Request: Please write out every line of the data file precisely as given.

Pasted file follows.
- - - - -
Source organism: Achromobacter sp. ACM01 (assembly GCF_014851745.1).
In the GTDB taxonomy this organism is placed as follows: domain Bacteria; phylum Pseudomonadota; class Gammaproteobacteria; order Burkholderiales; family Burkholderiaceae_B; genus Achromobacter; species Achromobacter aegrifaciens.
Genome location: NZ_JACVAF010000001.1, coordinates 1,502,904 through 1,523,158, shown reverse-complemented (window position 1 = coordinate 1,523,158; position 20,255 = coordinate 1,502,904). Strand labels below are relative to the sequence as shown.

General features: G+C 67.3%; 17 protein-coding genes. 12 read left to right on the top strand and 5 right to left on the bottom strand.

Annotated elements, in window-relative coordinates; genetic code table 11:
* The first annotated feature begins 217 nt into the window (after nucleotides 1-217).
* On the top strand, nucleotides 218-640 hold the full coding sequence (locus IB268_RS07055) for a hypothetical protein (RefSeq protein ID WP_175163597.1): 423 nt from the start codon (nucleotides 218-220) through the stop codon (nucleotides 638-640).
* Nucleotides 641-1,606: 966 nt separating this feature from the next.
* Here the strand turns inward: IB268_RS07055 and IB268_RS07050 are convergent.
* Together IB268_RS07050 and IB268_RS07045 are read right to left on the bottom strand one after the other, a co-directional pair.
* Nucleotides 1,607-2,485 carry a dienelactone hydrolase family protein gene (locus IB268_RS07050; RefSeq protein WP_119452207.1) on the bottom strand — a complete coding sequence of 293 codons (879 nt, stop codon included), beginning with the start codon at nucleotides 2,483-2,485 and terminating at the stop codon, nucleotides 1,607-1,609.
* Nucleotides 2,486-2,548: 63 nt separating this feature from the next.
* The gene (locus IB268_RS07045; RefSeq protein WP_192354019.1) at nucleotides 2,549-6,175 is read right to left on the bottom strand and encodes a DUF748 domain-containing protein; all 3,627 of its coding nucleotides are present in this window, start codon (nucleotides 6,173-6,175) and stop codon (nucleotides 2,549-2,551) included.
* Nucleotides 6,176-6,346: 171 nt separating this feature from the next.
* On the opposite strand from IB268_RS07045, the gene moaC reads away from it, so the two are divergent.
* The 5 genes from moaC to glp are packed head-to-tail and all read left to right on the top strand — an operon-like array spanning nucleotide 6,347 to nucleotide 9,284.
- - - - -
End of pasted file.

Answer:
Source organism: Achromobacter sp. ACM01 (assembly GCF_014851745.1).
In the GTDB taxonomy this organism is placed as follows: domain Bacteria; phylum Pseudomonadota; class Gammaproteobacteria; order Burkholderiales; family Burkholderiaceae_B; genus Achromobacter; species Achromobacter aegrifaciens.
Genome location: NZ_JACVAF010000001.1, coordinates 1,502,904 through 1,523,158, shown reverse-complemented (window position 1 = coordinate 1,523,158; position 20,255 = coordinate 1,502,904). Strand labels below are relative to the sequence as shown.

General features: G+C 67.3%; 17 protein-coding genes. 12 read left to right on the top strand and 5 right to left on the bottom strand.

Annotated elements, in window-relative coordinates; genetic code table 11:
* The first annotated feature begins 217 nt into the window (after nucleotides 1-217).
* On the top strand, nucleotides 218-640 hold the full coding sequence (locus IB268_RS07055) for a hypothetical protein (RefSeq protein ID WP_175163597.1): 423 nt from the start codon (nucleotides 218-220) through the stop codon (nucleotides 638-640).
* Nucleotides 641-1,606: 966 nt separating this feature from the next.
* Here the strand turns inward: IB268_RS07055 and IB268_RS07050 are convergent.
* Together IB268_RS07050 and IB268_RS07045 are read right to left on the bottom strand one after the other, a co-directional pair.
* Nucleotides 1,607-2,485 carry a dienelactone hydrolase family protein gene (locus IB268_RS07050; RefSeq protein WP_119452207.1) on the bottom strand — a complete coding sequence of 293 codons (879 nt, stop codon included), beginning with the start codon at nucleotides 2,483-2,485 and terminating at the stop codon, nucleotides 1,607-1,609.
* Nucleotides 2,486-2,548: 63 nt separating this feature from the next.
* The gene (locus IB268_RS07045; RefSeq protein WP_192354019.1) at nucleotides 2,549-6,175 is read right to left on the bottom strand and encodes a DUF748 domain-containing protein; all 3,627 of its coding nucleotides are present in this window, start codon (nucleotides 6,173-6,175) and stop codon (nucleotides 2,549-2,551) included.
* Nucleotides 6,176-6,346: 171 nt separating this feature from the next.
* On the opposite strand from IB268_RS07045, the gene moaC reads away from it, so the two are divergent.
* The 5 genes from moaC to glp are packed head-to-tail and all read left to right on the top strand — an operon-like array spanning nucleotide 6,347 to nucleotide 9,284.